Duke University: Care Infrastructure for Whole Child and Family Health

As the federal government directs focus to ‘care infrastructure’ researchers and practitioners are demonstrating where federal investment can be most effective. Real-world experiences are demonstrating the need for an underlying foundation of knowledge to maximize investments in supports for families and how rigorously researched models can serve to create this underlying network.

Strengthening the continuum of care and facilitating the ability for families to link with community resources and service providers creates positive health outcomes across one’s entire community. Local systems are often fragmented and families with young children are often on their own in navigating their local system. This can lead to inequities as those with more access and resources often benefit the most- and some families cannot access the critical supports they need.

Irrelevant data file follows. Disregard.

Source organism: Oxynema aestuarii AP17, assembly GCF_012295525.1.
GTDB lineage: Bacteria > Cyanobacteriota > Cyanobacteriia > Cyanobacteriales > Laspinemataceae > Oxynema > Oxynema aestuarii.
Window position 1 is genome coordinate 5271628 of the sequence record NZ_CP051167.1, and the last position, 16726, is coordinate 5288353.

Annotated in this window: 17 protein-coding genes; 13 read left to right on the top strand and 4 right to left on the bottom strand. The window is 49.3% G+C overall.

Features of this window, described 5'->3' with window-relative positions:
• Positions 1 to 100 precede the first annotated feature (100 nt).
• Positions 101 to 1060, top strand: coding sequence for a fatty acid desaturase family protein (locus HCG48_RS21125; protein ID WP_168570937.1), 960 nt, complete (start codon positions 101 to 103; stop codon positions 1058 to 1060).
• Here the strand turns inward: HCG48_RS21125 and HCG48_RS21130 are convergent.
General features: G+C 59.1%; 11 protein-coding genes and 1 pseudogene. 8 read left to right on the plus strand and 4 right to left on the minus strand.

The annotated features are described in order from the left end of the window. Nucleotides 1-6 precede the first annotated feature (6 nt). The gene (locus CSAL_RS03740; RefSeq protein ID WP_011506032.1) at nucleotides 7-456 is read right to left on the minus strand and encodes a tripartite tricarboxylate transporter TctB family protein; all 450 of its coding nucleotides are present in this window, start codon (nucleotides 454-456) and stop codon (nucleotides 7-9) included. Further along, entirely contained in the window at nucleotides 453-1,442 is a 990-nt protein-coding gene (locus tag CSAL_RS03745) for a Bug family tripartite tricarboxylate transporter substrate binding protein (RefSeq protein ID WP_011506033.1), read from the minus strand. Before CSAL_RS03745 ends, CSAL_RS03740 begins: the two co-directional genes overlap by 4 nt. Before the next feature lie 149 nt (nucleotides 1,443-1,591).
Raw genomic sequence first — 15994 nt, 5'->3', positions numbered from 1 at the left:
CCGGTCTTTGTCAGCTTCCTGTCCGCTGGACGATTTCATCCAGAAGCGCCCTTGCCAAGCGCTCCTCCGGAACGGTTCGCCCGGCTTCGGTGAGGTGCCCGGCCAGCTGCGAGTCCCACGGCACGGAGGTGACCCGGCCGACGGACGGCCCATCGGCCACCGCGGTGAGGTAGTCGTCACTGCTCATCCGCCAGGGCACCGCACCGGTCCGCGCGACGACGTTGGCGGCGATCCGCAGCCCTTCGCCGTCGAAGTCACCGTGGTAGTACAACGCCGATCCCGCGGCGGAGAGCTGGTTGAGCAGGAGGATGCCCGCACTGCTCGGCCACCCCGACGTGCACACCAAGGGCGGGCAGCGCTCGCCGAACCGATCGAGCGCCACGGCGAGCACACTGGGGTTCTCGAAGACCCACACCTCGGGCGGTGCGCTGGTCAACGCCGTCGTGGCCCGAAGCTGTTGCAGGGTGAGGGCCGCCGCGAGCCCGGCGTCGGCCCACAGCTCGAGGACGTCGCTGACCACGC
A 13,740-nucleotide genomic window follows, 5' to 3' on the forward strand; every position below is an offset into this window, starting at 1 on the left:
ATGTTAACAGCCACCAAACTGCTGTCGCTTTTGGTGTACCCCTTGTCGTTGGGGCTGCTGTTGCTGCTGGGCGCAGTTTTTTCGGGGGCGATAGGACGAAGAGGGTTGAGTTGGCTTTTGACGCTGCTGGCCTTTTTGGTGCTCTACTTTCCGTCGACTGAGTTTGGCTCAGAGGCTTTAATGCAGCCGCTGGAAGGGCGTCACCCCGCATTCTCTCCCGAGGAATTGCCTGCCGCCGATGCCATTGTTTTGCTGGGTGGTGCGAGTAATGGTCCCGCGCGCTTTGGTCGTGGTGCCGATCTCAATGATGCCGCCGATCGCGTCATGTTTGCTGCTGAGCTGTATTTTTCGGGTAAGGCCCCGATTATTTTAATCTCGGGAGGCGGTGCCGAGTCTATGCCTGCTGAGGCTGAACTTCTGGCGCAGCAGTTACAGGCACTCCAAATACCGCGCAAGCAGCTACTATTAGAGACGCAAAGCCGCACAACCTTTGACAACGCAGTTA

Family Connects International, a Duke University Child and Family Policy program (with support from the Center for Child & Family Health), creates a transformative system to triage, assess and connect families of newborns to their community supports. Family Connects is currently implemented or in active planning in 17 states.